Disclaimer: I hold a volunteer staff position with Chris Fields for Congress. The opinions expressed here are my own.

Sunday, August 12, 2012

On Checks and Balances in City Government

One of the biggest issues in the Crystal Mayor’s race, which has been championed by candidate Andrew Richter, is the lack of checks and balances among the Crystal City Council.

There are many reasons this has come up as an issue this year, not the least of which is the fact that Mayor ReNae Bowman was dating, and is now married to (as of this weekend), one of the members of the City Council.  Or it could be that Bowman, who has some bizarre vendetta against the West Metro Fire Department, had the council appoint her to the Fire Board as it’s “citizen representative”.  Or maybe it’s because the council rarely ever has a split vote, especially on the budget. Or it could be because the council is known to cackle about the unlimited power they have over the city’s Economic Development Authority.

Well, for whatever reason, there’s a perception that there’s a problem with checks and balances in our city’s government.  The issue was brought up at the debate, and both of the challengers, (Richter and Jim Adams) had tough words for the sitting Mayor. (View my debate recap here, and the full write up here.)

The Mayor, for her part, had an interesting answer.  She let us know that the City Council is it’s own Checks and Balances.

Well, Madam Mayor, I don’t buy that. You won’t convince me that when 28% of the council is married, they are independent, and can act as a set of checks and balances on each other.  And your other actions in office have shown that you, like most politicians, value power above everything else.

It’s time for some real transparency in the Crystal City Government.

Let’s hope the voters of Crystal agree, and bounce Bowman out of contention on August 14.

Monday, August 6, 2012

Crystal Mayor Debate 2012: The Full Recap

I promised a full recap of the Crystal Mayor’s debate when I wrote my first impressions the other day, so here it is, if for no other reason except I took 6 pages of notes and I’d hate that all to be for nothing.

I’ll step through the debate question by question.  All points and questions are paraphrased, unless otherwise noted.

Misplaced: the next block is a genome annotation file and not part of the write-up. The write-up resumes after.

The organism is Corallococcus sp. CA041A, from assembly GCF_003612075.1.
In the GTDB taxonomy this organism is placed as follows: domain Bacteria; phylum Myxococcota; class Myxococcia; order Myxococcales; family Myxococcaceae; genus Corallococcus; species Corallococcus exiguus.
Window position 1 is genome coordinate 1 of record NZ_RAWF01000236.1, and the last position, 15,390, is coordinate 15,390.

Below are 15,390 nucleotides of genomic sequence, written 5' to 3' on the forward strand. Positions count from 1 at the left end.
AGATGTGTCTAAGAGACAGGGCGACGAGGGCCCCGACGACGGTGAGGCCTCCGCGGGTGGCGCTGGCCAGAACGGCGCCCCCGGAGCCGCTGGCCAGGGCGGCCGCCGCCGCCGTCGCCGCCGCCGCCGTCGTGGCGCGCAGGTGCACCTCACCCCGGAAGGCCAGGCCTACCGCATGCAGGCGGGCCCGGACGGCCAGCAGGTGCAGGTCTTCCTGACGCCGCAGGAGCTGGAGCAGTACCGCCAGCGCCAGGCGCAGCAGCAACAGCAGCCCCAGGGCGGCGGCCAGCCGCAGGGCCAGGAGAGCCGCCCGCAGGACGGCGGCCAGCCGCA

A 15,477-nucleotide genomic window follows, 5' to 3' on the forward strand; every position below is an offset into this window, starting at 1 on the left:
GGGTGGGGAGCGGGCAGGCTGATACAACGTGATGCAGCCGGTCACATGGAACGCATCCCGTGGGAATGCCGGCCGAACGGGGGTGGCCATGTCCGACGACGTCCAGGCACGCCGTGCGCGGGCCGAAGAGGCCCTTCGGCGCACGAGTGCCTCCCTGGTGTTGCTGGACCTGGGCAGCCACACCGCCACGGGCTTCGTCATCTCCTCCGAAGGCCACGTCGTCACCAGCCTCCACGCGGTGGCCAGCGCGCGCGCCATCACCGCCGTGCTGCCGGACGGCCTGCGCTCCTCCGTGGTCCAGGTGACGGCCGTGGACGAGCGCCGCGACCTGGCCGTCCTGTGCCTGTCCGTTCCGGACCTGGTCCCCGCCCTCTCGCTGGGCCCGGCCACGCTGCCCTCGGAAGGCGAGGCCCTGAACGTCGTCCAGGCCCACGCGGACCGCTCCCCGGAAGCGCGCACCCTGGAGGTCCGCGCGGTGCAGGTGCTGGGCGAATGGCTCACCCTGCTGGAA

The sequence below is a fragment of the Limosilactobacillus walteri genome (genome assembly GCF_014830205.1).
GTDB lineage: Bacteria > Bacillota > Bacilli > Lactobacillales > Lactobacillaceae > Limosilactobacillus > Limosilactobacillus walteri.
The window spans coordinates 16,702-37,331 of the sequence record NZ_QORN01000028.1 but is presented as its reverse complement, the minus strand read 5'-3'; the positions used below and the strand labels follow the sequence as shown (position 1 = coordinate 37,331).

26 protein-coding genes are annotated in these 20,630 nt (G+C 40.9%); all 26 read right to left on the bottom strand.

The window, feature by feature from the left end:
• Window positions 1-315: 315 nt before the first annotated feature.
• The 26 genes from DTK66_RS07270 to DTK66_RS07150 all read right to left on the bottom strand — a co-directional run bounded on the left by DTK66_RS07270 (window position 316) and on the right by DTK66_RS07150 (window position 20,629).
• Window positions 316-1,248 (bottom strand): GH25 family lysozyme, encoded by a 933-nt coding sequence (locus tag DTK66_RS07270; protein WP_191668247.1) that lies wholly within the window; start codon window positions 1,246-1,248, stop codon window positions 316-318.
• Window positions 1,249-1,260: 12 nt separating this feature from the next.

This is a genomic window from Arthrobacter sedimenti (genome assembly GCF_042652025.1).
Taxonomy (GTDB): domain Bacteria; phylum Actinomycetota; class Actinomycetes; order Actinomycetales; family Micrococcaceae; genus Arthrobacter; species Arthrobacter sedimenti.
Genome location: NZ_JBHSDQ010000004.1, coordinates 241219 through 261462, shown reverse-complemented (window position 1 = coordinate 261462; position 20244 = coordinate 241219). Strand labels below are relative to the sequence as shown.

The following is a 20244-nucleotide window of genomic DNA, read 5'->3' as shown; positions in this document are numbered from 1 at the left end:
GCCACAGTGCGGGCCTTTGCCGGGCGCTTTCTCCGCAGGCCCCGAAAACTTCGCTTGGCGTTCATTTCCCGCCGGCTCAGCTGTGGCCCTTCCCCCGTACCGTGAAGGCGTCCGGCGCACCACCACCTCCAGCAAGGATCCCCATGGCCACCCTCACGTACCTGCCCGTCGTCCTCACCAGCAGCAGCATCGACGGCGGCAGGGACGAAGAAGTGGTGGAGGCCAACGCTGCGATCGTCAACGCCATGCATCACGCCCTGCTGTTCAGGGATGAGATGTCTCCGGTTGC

The debate was between incumbent two-term mayor ReNae Bowman, and challengers Andrew Richter and Jim Adams.

As I mentioned the other day, each candidate made a two minute opening statement.  Bowman kicked it off, and I covered her bizarre opening rant in my other post. She helpfully posted a copy online in case you want to read the oddness in its entirety.

Richter went next and spoke about his 12x16 plan and some of the specific code changes he would like to tackle if elected. 

Adams spoke next.  He mentioned that he has a full time job and a bunch of part time jobs, which is actually one of my biggest concerns about him- that he’d be too distracted to be able to focus as Mayor.  Owning a business, being a fire-fighter, volunteering at church, etc., while admirable, doesn’t leave a lot of time for mayoring.

Q1. Small Businesses

The first question was about the challenges that face a business starting up in Crystal.  Richter and Adams both handled this well, speaking as a current business owner (Adams) and a former business owner (Richter) about first-hand knowledge of the impact of onerous regulation on small businesses.

Bowman declared that there are no roadblocks to starting a business, her opponents are wrong, and any business that failed in Crystal was due to bad management not interference from the city.

Q2. Top 3 Priorities

The second question asked each candidate to list their top 3 priorities if elected.

Adams spoke first and mentioned reducing the debt service (currently a $2 million/year bill), engaging citizens, and looking into the Economic Development Authority (EDA).

Bowman talked about sustainable government, seeking citizen input, and making the government more transparent. Since Bowman has been the mayor for the past 8 years, I’m not sure who else we could blame about the current lack of transparency but her.

Richter spoke of his plan to require a referendum as a means to cap annual spending, tackling changes to the city code and city charter, and televising the council’s work sessions.

Q3. Bottineau Blvd

The third question was about opportunities along Bottineau Blvd, specifically how transit affects city planning.

All three candidates seemed a bit confused by the question, which makes me think it was unclear.

Bowman said that the project was already done, but that we need to promote and engage transit and add more bike paths.

Richter stated he was not a supporter of light rail, and generally wants the government to back off and let the market work.

Adams wants to promote proper development around the incoming light rail station.

Q4. New Housing

Our fourth question was about whether or not Crystal needs more Senior and Low Income Housing.  Again, this question was a bit confusing so the answers were also a bit confusing.

Richter started things off by re-stating that he wants to get the government out of the real estate business and stop the top-down approach to development.

Adams said he wasn’t sure if there was a need or not, but that private business will figure it out if there is, and it’s not the government’s job.

Bowman said Crystal didn’t need any low income housing.  She also took issue with Richter’s “top-down” statement and declared Crystal does not have a top-down approach to development.  I should also note that this is where I wrote in my notebook- “Bowman- unprofessional, making faces” because the sitting mayor was making faces while her opponents spoke, which I think is unprofessional.

Q5. Cost Savings